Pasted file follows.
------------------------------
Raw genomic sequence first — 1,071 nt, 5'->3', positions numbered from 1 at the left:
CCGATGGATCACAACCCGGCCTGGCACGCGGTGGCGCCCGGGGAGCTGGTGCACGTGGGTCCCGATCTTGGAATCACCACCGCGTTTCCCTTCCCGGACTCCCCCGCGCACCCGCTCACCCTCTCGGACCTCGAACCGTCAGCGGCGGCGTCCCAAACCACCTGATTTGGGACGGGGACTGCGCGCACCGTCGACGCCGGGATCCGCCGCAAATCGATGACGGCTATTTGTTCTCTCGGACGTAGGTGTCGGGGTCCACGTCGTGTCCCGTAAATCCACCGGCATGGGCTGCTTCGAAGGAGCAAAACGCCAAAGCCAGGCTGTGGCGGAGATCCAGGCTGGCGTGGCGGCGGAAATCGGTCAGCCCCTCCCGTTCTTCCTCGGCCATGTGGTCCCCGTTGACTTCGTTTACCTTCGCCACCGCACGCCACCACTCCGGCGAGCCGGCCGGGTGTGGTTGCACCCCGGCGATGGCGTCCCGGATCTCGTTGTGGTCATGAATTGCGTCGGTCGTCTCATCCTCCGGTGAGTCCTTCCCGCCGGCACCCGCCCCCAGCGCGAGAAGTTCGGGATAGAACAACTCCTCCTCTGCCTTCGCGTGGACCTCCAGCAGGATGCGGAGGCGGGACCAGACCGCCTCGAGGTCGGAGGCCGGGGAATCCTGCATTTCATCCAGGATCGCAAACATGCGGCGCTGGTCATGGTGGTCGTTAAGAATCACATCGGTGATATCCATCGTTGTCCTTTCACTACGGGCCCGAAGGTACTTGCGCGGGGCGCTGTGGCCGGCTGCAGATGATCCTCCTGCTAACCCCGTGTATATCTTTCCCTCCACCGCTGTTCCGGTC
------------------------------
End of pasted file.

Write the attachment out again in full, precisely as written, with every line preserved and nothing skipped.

Raw genomic sequence first — 1,071 nt, 5'->3', positions numbered from 1 at the left:
CCGATGGATCACAACCCGGCCTGGCACGCGGTGGCGCCCGGGGAGCTGGTGCACGTGGGTCCCGATCTTGGAATCACCACCGCGTTTCCCTTCCCGGACTCCCCCGCGCACCCGCTCACCCTCTCGGACCTCGAACCGTCAGCGGCGGCGTCCCAAACCACCTGATTTGGGACGGGGACTGCGCGCACCGTCGACGCCGGGATCCGCCGCAAATCGATGACGGCTATTTGTTCTCTCGGACGTAGGTGTCGGGGTCCACGTCGTGTCCCGTAAATCCACCGGCATGGGCTGCTTCGAAGGAGCAAAACGCCAAAGCCAGGCTGTGGCGGAGATCCAGGCTGGCGTGGCGGCGGAAATCGGTCAGCCCCTCCCGTTCTTCCTCGGCCATGTGGTCCCCGTTGACTTCGTTTACCTTCGCCACCGCACGCCACCACTCCGGCGAGCCGGCCGGGTGTGGTTGCACCCCGGCGATGGCGTCCCGGATCTCGTTGTGGTCATGAATTGCGTCGGTCGTCTCATCCTCCGGTGAGTCCTTCCCGCCGGCACCCGCCCCCAGCGCGAGAAGTTCGGGATAGAACAACTCCTCCTCTGCCTTCGCGTGGACCTCCAGCAGGATGCGGAGGCGGGACCAGACCGCCTCGAGGTCGGAGGCCGGGGAATCCTGCATTTCATCCAGGATCGCAAACATGCGGCGCTGGTCATGGTGGTCGTTAAGAATCACATCGGTGATATCCATCGTTGTCCTTTCACTACGGGCCCGAAGGTACTTGCGCGGGGCGCTGTGGCCGGCTGCAGATGATCCTCCTGCTAACCCCGTGTATATCTTTCCCTCCACCGCTGTTCCGGTC